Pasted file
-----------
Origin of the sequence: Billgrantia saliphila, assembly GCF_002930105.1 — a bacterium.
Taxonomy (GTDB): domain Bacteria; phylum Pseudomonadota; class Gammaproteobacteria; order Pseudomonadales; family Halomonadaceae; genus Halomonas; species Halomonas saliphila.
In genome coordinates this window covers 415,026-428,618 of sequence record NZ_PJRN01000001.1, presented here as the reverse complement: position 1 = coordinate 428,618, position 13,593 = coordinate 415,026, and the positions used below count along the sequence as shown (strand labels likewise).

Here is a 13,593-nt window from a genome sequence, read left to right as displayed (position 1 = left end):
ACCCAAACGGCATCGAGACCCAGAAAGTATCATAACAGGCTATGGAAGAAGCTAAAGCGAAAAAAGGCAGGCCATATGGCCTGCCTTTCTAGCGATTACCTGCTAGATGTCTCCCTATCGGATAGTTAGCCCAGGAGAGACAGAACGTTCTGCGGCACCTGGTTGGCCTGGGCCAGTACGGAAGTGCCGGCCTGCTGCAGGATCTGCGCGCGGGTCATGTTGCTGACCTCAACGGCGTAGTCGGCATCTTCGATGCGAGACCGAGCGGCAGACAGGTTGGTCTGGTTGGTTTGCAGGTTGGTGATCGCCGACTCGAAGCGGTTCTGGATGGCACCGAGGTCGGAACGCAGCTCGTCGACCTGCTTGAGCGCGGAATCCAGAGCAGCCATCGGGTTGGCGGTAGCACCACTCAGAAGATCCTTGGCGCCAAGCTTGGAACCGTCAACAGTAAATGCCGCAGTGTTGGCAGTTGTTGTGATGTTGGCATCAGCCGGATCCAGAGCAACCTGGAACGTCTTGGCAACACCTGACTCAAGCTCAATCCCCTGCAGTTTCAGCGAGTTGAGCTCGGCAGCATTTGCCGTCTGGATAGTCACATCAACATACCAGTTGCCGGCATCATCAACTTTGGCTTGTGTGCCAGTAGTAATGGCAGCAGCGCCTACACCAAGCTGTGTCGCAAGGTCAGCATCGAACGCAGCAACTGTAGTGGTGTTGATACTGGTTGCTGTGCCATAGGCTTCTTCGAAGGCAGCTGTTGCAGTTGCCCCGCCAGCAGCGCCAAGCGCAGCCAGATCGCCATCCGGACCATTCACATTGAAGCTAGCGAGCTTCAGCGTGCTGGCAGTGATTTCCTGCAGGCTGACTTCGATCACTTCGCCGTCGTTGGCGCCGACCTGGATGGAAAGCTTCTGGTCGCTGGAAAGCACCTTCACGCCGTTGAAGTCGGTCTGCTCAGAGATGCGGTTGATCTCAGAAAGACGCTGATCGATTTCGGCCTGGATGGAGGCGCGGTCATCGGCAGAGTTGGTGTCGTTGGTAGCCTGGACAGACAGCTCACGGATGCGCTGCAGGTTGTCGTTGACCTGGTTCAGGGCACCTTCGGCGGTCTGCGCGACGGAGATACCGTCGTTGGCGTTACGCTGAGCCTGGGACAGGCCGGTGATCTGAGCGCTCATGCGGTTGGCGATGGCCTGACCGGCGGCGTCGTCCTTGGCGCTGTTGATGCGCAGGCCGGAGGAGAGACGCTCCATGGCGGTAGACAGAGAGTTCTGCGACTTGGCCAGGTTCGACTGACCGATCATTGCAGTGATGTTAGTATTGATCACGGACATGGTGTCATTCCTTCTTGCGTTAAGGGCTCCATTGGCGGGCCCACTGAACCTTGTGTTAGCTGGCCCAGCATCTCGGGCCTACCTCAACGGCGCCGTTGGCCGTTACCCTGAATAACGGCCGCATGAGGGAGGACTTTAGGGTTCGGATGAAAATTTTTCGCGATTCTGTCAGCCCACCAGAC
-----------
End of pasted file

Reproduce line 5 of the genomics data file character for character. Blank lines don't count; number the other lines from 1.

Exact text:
ACCCAAACGGCATCGAGACCCAGAAAGTATCATAACAGGCTATGGAAGAAGCTAAAGCGAAAAAAGGCAGGCCATATGGCCTGCCTTTCTAGCGATTACCTGCTAGATGTCTCCCTATCGGATAGTTAGCCCAGGAGAGACAGAACGTTCTGCGGCACCTGGTTGGCCTGGGCCAGTACGGAAGTGCCGGCCTGCTGCAGGATCTGCGCGCGGGTCATGTTGCTGACCTCAACGGCGTAGTCGGCATCTTCGATGCGAGACCGAGCGGCAGACAGGTTGGTCTGGTTGGTTTGCAGGTTGGTGATCGCCGACTCGAAGCGGTTCTGGATGGCACCGAGGTCGGAACGCAGCTCGTCGACCTGCTTGAGCGCGGAATCCAGAGCAGCCATCGGGTTGGCGGTAGCACCACTCAGAAGATCCTTGGCGCCAAGCTTGGAACCGTCAACAGTAAATGCCGCAGTGTTGGCAGTTGTTGTGATGTTGGCATCAGCCGGATCCAGAGCAACCTGGAACGTCTTGGCAACACCTGACTCAAGCTCAATCCCCTGCAGTTTCAGCGAGTTGAGCTCGGCAGCATTTGCCGTCTGGATAGTCACATCAACATACCAGTTGCCGGCATCATCAACTTTGGCTTGTGTGCCAGTAGTAATGGCAGCAGCGCCTACACCAAGCTGTGTCGCAAGGTCAGCATCGAACGCAGCAACTGTAGTGGTGTTGATACTGGTTGCTGTGCCATAGGCTTCTTCGAAGGCAGCTGTTGCAGTTGCCCCGCCAGCAGCGCCAAGCGCAGCCAGATCGCCATCCGGACCATTCACATTGAAGCTAGCGAGCTTCAGCGTGCTGGCAGTGATTTCCTGCAGGCTGACTTCGATCACTTCGCCGTCGTTGGCGCCGACCTGGATGGAAAGCTTCTGGTCGCTGGAAAGCACCTTCACGCCGTTGAAGTCGGTCTGCTCAGAGATGCGGTTGATCTCAGAAAGACGCTGATCGATTTCGGCCTGGATGGAGGCGCGGTCATCGGCAGAGTTGGTGTCGTTGGTAGCCTGGACAGACAGCTCACGGATGCGCTGCAGGTTGTCGTTGACCTGGTTCAGGGCACCTTCGGCGGTCTGCGCGACGGAGATACCGTCGTTGGCGTTACGCTGAGCCTGGGACAGGCCGGTGATCTGAGCGCTCATGCGGTTGGCGATGGCCTGACCGGCGGCGTCGTCCTTGGCGCTGTTGATGCGCAGGCCGGAGGAGAGACGCTCCATGGCGGTAGACAGAGAGTTCTGCGACTTGGCCAGGTTCGACTGACCGATCATTGCAGTGATGTTAGTATTGATCACGGACATGGTGTCATTCCTTCTTGCGTTAAGGGCTCCATTGGCGGGCCCACTGAACCTTGTGTTAGCTGGCCCAGCATCTCGGGCCTACCTCAACGGCGCCGTTGGCCGTTACCCTGAATAACGGCCGCATGAGGGAGGACTTTAGGGTTCGGATGAAAATTTTTCGCGATTCTGTCAGCCCACCAGAC